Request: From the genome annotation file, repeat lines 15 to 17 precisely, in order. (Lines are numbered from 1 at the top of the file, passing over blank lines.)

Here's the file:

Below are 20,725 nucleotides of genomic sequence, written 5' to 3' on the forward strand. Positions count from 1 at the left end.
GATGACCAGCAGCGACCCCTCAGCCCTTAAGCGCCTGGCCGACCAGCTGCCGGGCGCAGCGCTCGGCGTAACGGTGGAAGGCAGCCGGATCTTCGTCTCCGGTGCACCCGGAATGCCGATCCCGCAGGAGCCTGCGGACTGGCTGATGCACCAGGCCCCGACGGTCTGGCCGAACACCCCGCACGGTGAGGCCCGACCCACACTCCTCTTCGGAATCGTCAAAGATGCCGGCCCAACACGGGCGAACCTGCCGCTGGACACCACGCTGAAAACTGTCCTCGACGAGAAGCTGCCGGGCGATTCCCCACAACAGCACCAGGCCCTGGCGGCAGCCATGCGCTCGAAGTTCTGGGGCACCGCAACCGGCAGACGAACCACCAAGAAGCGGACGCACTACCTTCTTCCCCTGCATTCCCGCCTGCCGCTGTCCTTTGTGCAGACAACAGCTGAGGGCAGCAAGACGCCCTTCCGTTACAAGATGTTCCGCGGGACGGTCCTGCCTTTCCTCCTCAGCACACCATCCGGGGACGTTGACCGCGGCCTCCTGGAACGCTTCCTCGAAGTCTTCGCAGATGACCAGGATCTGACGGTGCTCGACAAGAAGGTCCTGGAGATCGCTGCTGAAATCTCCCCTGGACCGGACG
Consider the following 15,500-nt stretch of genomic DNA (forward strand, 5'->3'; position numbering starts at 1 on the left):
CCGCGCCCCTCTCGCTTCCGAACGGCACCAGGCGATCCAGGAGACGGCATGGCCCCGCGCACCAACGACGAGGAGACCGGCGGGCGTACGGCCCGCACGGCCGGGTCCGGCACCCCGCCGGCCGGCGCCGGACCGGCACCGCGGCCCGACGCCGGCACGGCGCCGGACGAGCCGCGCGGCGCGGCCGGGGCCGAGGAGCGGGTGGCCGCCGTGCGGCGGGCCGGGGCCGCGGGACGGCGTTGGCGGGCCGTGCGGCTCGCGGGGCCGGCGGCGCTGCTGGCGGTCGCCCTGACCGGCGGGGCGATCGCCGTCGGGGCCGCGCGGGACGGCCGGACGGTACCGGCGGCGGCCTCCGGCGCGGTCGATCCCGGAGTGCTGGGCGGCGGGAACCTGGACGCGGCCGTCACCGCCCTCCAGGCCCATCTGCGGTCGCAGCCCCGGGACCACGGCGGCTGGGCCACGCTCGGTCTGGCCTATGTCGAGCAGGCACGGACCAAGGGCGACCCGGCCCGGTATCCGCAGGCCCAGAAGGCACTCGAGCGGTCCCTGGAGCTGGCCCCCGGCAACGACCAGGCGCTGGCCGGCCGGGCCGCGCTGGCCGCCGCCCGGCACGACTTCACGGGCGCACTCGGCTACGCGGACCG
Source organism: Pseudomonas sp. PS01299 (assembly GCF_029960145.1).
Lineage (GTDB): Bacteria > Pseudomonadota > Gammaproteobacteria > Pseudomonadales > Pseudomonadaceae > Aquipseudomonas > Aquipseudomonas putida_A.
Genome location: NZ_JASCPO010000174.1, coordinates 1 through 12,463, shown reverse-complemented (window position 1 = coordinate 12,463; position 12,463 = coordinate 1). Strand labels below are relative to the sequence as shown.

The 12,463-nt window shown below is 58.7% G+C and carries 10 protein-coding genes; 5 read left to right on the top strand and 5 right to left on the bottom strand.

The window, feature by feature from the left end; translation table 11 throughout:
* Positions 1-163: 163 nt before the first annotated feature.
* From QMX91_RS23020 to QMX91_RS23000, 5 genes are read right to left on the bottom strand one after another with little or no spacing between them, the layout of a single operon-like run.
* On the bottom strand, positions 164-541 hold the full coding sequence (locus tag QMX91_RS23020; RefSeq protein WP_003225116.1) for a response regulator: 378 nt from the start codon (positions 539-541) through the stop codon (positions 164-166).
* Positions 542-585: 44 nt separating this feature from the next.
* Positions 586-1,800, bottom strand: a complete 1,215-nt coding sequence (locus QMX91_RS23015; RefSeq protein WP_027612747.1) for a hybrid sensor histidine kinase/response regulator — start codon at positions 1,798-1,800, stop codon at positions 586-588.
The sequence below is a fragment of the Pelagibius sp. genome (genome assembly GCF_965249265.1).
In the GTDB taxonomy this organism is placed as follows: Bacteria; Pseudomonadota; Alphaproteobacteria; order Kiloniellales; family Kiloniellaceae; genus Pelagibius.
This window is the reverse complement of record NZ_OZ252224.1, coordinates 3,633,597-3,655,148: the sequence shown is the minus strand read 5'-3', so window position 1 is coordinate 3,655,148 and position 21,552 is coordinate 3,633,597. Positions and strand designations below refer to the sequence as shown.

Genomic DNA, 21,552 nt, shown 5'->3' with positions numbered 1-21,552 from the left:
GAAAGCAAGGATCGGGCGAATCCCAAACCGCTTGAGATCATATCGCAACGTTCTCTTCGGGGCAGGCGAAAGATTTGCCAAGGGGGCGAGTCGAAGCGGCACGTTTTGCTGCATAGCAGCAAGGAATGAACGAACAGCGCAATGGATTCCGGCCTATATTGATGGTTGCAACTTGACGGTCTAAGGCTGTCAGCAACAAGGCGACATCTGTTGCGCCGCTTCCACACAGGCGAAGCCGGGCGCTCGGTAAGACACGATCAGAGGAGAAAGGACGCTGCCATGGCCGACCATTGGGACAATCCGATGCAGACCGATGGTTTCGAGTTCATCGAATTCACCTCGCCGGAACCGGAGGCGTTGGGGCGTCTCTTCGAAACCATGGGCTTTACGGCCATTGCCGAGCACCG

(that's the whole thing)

The sequence below is a fragment of the Pelagibius sp. genome (genome assembly GCF_965249265.1).
In the GTDB taxonomy this organism is placed as follows: Bacteria; Pseudomonadota; Alphaproteobacteria; order Kiloniellales; family Kiloniellaceae; genus Pelagibius.
This window is the reverse complement of record NZ_OZ252224.1, coordinates 3,633,597-3,655,148: the sequence shown is the minus strand read 5'-3', so window position 1 is coordinate 3,655,148 and position 21,552 is coordinate 3,633,597. Positions and strand designations below refer to the sequence as shown.